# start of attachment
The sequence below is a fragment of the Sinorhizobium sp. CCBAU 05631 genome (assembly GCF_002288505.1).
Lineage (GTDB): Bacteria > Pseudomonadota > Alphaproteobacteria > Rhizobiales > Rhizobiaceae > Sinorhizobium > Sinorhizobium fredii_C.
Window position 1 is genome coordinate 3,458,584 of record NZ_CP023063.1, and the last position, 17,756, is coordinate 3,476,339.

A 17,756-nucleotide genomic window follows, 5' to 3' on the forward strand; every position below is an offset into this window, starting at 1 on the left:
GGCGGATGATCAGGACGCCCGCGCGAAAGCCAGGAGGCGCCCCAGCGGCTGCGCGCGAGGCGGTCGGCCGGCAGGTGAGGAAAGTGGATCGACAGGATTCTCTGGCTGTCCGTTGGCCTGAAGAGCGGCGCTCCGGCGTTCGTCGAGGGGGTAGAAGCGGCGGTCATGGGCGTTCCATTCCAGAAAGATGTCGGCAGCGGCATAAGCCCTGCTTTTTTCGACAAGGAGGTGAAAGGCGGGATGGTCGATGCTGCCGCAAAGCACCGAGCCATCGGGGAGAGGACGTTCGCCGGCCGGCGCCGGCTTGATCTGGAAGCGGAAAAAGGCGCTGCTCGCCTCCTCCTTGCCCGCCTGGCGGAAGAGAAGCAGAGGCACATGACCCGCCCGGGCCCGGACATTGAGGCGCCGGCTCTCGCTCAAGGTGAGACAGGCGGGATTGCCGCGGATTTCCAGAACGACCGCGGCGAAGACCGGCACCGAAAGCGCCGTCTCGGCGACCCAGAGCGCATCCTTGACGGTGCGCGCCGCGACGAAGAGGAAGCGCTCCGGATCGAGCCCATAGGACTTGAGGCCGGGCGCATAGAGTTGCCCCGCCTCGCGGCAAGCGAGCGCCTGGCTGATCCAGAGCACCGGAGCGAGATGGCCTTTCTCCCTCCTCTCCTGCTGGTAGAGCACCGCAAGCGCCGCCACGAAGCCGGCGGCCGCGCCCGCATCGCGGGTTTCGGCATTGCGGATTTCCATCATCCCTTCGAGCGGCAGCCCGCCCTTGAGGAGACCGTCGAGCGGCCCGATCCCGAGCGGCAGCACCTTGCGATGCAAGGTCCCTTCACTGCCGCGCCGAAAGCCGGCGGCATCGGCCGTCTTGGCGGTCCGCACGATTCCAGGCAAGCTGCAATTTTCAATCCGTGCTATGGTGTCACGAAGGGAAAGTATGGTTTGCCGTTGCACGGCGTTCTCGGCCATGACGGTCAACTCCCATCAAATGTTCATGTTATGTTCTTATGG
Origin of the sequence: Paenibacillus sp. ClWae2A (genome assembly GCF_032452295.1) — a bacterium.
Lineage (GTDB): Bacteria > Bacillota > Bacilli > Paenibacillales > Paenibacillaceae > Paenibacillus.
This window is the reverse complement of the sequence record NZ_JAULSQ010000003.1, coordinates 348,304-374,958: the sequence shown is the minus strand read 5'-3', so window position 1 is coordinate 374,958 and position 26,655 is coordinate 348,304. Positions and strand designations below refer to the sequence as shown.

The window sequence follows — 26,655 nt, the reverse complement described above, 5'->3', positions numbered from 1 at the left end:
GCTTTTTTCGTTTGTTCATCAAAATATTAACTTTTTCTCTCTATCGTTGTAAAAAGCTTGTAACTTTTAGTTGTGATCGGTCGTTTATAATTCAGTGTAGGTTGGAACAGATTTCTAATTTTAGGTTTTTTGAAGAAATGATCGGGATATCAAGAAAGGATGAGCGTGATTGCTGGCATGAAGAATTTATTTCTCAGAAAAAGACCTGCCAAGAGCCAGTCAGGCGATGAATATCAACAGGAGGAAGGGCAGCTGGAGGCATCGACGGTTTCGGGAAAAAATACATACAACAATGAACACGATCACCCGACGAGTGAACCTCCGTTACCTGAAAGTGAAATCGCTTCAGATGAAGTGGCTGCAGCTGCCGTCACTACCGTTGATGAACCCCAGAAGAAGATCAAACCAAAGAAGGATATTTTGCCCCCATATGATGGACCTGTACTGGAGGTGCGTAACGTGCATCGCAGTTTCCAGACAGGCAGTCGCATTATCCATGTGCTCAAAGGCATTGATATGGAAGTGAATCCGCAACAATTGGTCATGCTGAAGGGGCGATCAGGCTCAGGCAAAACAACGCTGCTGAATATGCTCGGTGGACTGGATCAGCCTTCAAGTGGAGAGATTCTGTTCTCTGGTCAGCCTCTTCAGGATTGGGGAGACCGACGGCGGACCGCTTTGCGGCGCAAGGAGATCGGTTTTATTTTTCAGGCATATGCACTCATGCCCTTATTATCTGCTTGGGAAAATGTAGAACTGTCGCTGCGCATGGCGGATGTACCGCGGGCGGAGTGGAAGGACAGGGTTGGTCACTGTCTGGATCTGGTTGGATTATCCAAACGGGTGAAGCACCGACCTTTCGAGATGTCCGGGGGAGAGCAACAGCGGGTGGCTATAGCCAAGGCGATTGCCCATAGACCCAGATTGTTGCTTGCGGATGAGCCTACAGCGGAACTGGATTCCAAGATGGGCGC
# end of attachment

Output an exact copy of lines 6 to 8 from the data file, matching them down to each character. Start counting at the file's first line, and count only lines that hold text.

Origin of the sequence: Paenibacillus sp. ClWae2A (genome assembly GCF_032452295.1) — a bacterium.
Lineage (GTDB): Bacteria > Bacillota > Bacilli > Paenibacillales > Paenibacillaceae > Paenibacillus.
This window is the reverse complement of the sequence record NZ_JAULSQ010000003.1, coordinates 348,304-374,958: the sequence shown is the minus strand read 5'-3', so window position 1 is coordinate 374,958 and position 26,655 is coordinate 348,304. Positions and strand designations below refer to the sequence as shown.